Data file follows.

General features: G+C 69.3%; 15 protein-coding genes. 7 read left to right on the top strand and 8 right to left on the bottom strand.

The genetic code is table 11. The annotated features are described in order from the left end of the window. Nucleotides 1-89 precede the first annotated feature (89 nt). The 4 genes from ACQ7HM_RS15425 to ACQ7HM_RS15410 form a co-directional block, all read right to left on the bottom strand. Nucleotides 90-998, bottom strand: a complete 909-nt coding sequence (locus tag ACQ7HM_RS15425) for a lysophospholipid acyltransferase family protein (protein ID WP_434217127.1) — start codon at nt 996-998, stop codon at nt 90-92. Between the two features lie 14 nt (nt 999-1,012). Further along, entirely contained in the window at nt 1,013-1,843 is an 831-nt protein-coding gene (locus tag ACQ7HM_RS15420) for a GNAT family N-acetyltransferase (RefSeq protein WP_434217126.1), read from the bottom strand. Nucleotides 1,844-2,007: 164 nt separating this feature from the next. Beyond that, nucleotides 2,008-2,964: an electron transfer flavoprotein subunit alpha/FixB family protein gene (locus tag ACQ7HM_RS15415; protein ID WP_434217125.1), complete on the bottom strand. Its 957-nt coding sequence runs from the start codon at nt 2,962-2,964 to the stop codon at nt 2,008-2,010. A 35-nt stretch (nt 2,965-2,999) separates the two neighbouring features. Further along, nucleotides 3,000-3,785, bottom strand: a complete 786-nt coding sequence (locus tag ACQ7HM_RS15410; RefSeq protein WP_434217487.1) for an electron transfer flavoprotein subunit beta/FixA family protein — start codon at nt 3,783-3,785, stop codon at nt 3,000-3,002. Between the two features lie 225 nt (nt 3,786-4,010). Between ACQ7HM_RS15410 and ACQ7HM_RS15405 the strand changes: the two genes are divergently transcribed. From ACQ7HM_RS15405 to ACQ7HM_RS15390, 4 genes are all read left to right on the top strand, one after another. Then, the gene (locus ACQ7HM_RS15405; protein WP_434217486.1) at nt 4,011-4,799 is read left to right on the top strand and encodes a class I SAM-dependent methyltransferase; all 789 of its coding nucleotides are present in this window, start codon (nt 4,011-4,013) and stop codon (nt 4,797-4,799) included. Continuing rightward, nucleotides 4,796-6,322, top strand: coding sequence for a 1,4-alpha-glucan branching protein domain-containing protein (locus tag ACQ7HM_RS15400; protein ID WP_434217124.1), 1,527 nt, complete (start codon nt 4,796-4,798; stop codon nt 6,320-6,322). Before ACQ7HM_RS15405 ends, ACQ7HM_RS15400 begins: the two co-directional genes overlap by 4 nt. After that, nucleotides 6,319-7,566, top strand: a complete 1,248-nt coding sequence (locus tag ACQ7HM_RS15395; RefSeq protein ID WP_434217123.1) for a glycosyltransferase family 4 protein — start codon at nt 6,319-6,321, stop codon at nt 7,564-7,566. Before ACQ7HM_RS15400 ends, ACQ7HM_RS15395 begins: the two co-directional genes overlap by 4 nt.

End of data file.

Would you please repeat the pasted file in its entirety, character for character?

General features: G+C 69.3%; 15 protein-coding genes. 7 read left to right on the top strand and 8 right to left on the bottom strand.

The genetic code is table 11. The annotated features are described in order from the left end of the window. Nucleotides 1-89 precede the first annotated feature (89 nt). The 4 genes from ACQ7HM_RS15425 to ACQ7HM_RS15410 form a co-directional block, all read right to left on the bottom strand. Nucleotides 90-998, bottom strand: a complete 909-nt coding sequence (locus tag ACQ7HM_RS15425) for a lysophospholipid acyltransferase family protein (protein ID WP_434217127.1) — start codon at nt 996-998, stop codon at nt 90-92. Between the two features lie 14 nt (nt 999-1,012). Further along, entirely contained in the window at nt 1,013-1,843 is an 831-nt protein-coding gene (locus tag ACQ7HM_RS15420) for a GNAT family N-acetyltransferase (RefSeq protein WP_434217126.1), read from the bottom strand. Nucleotides 1,844-2,007: 164 nt separating this feature from the next. Beyond that, nucleotides 2,008-2,964: an electron transfer flavoprotein subunit alpha/FixB family protein gene (locus tag ACQ7HM_RS15415; protein ID WP_434217125.1), complete on the bottom strand. Its 957-nt coding sequence runs from the start codon at nt 2,962-2,964 to the stop codon at nt 2,008-2,010. A 35-nt stretch (nt 2,965-2,999) separates the two neighbouring features. Further along, nucleotides 3,000-3,785, bottom strand: a complete 786-nt coding sequence (locus tag ACQ7HM_RS15410; RefSeq protein WP_434217487.1) for an electron transfer flavoprotein subunit beta/FixA family protein — start codon at nt 3,783-3,785, stop codon at nt 3,000-3,002. Between the two features lie 225 nt (nt 3,786-4,010). Between ACQ7HM_RS15410 and ACQ7HM_RS15405 the strand changes: the two genes are divergently transcribed. From ACQ7HM_RS15405 to ACQ7HM_RS15390, 4 genes are all read left to right on the top strand, one after another. Then, the gene (locus ACQ7HM_RS15405; protein WP_434217486.1) at nt 4,011-4,799 is read left to right on the top strand and encodes a class I SAM-dependent methyltransferase; all 789 of its coding nucleotides are present in this window, start codon (nt 4,011-4,013) and stop codon (nt 4,797-4,799) included. Continuing rightward, nucleotides 4,796-6,322, top strand: coding sequence for a 1,4-alpha-glucan branching protein domain-containing protein (locus tag ACQ7HM_RS15400; protein ID WP_434217124.1), 1,527 nt, complete (start codon nt 4,796-4,798; stop codon nt 6,320-6,322). Before ACQ7HM_RS15405 ends, ACQ7HM_RS15400 begins: the two co-directional genes overlap by 4 nt. After that, nucleotides 6,319-7,566, top strand: a complete 1,248-nt coding sequence (locus tag ACQ7HM_RS15395; RefSeq protein ID WP_434217123.1) for a glycosyltransferase family 4 protein — start codon at nt 6,319-6,321, stop codon at nt 7,564-7,566. Before ACQ7HM_RS15400 ends, ACQ7HM_RS15395 begins: the two co-directional genes overlap by 4 nt.